A Contract for Difference (CfD), such as for instance applied in the UK, is a special case of sliding FIP in which the winning price also constitutes a remuneration ceiling. RES installations are required to pay back their income to the regulator for times in which the reference electricity price was higher than their bid price.

A sliding FIP provides significantly more security about future income streams to the plant operator than a fixed FIP. The risk of Winner’s Curse is lower than under other award types, as bidders do not have to incorporate as many insecure elements into the calculation of their bid prices. At the same time, once the plant is in operation, the operator still has an incentive to produce at times when electricity prices are high, assuming sufficiently long averaging times for reference electricity prices. Producers will only know the exact amount of the premium ex-post, when the average market value over the defined time frame is known. At times of negative prices, producers react in a similar fashion as under a fixed FIP, continuing their production until the price becomes lower than the negative value of the expected premium. The regulator bears some risk in case electricity prices decrease, as support levels fluctuate with changes in electricity market prices. At the same time, the regulator does not risk having to pay for overcompensation such as under a fixed FIP.

Investment grant

Investment grants incentivise the installation of production capacities. Generation is then solely remunerated on the electricity market, thus exposing the generator to the full market price signal. If an investment grant is allocated through an auction, bid prices are formulated in terms of total amount of the grant (€) if the size of the project is fixed, or in terms of monetary units per installed capacity (€/kW).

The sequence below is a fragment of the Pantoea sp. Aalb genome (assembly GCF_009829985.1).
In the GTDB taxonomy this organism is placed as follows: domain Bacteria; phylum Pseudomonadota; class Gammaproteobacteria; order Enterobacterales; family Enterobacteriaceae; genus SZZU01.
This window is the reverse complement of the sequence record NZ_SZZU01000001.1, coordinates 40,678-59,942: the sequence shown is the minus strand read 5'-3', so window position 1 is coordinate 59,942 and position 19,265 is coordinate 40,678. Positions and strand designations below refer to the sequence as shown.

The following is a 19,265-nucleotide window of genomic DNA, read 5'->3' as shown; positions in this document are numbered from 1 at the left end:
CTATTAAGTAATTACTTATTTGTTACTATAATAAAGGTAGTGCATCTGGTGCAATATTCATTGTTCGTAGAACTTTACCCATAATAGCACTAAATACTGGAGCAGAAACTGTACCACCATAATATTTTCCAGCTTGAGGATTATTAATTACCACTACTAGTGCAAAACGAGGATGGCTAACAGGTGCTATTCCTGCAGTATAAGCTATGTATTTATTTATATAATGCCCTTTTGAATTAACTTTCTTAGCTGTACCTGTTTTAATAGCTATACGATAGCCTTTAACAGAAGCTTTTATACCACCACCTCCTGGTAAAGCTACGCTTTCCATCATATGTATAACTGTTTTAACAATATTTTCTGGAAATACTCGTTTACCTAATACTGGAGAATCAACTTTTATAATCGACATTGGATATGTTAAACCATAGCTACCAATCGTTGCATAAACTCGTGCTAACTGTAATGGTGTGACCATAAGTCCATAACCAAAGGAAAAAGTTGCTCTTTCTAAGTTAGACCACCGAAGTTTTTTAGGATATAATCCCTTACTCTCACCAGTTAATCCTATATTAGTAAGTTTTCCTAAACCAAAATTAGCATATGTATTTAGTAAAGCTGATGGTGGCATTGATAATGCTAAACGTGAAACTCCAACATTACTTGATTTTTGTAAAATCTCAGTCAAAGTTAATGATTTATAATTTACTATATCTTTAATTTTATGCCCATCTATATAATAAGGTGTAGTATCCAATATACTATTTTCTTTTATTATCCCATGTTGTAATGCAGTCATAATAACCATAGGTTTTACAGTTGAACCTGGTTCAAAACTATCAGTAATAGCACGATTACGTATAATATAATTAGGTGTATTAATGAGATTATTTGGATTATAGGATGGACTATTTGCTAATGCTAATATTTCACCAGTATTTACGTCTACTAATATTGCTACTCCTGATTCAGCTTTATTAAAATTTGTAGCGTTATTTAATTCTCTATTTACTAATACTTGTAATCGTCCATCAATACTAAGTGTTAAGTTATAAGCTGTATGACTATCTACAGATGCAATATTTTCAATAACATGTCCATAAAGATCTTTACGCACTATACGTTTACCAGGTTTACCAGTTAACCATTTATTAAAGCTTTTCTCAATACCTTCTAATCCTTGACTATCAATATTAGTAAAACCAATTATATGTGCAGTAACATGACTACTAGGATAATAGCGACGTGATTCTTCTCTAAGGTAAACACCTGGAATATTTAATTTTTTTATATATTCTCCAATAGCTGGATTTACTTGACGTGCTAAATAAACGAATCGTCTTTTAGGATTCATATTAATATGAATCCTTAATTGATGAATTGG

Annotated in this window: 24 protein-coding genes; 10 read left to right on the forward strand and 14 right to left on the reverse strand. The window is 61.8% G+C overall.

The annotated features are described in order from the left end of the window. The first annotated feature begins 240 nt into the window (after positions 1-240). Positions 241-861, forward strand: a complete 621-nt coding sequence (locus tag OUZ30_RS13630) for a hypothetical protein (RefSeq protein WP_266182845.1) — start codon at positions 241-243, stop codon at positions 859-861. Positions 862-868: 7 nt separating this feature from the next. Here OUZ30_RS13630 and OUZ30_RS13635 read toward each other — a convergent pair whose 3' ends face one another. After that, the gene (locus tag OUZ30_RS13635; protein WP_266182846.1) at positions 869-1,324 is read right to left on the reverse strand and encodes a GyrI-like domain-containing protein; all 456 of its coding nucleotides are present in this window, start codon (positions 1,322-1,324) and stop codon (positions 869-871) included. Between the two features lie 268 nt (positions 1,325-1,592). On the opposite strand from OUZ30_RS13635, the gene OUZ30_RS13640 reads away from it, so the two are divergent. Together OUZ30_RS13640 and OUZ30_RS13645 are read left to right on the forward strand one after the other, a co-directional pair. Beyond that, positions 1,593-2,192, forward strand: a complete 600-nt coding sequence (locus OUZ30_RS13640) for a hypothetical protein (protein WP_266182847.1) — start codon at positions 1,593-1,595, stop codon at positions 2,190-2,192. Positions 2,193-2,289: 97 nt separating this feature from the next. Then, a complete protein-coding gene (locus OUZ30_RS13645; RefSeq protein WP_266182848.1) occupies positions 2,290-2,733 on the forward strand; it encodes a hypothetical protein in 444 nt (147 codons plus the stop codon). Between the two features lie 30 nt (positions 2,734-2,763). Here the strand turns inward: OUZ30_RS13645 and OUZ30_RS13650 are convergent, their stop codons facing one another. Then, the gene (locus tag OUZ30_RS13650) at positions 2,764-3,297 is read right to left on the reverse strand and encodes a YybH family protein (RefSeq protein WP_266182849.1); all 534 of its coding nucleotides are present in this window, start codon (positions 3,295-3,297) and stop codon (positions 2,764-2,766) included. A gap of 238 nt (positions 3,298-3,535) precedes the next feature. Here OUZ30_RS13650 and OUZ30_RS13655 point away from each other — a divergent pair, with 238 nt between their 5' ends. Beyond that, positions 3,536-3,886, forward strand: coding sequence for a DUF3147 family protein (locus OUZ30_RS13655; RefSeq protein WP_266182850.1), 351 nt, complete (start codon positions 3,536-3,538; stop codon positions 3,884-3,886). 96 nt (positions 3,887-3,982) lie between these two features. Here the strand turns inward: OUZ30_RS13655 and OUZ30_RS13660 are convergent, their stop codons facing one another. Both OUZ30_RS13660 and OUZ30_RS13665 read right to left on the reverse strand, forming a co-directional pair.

Investment grants expose the project developer to the full risk of future electricity market price developments. Similarly to a fixed FIP, the project developer has to incorporate this insecure component into his calculation for formulating his bid, thus leading to an increased risk of Winner’s Curse.
In addition, project developers have an incentive to configure RES plants with high capacities. In some cases, this can be undesirable from a system perspective: For instance, a wind power project developer will be incentivised to plan installations with high generator capacity. However, high generator-rotor-ratios result in plants which display high production in strong wind, but fewer annual full-load-hours. From a system perspective, this leads to undesired production peaks. Installations with smaller generators in combination with the same rotor length have a more favourable production profile but are not attractive to the plant developer under capacity-based support. Similar issues arise for other technologies where plant design can influence full-load-hours, such as PV with solar tracking. Furthermore, for non-variable RES such as biomass, the hourly market price can be insufficient as an incentive to produce given their fuel costs, and a strike price would need to be set at which the operator is obliged to start producing.

Next to the remuneration type, two main design elements for support payments are the duration of the awarded contract and the possibility of updating the remuneration over time.


The length of the contracting period should take into account the time over which the plant can recover its costs and receive a reasonable profitability level. The duration of the contract is likely to be different for different technologies. In the past in both the EU (past and present schemes) and non-EU countries, the length of the period has clearly been concentrated in the 12-25 years range.


The rationale behind this design element is to adapt the remuneration level to the context conditions of the economy over time for example by linking it to the consumer price index, either fully or with a certain share.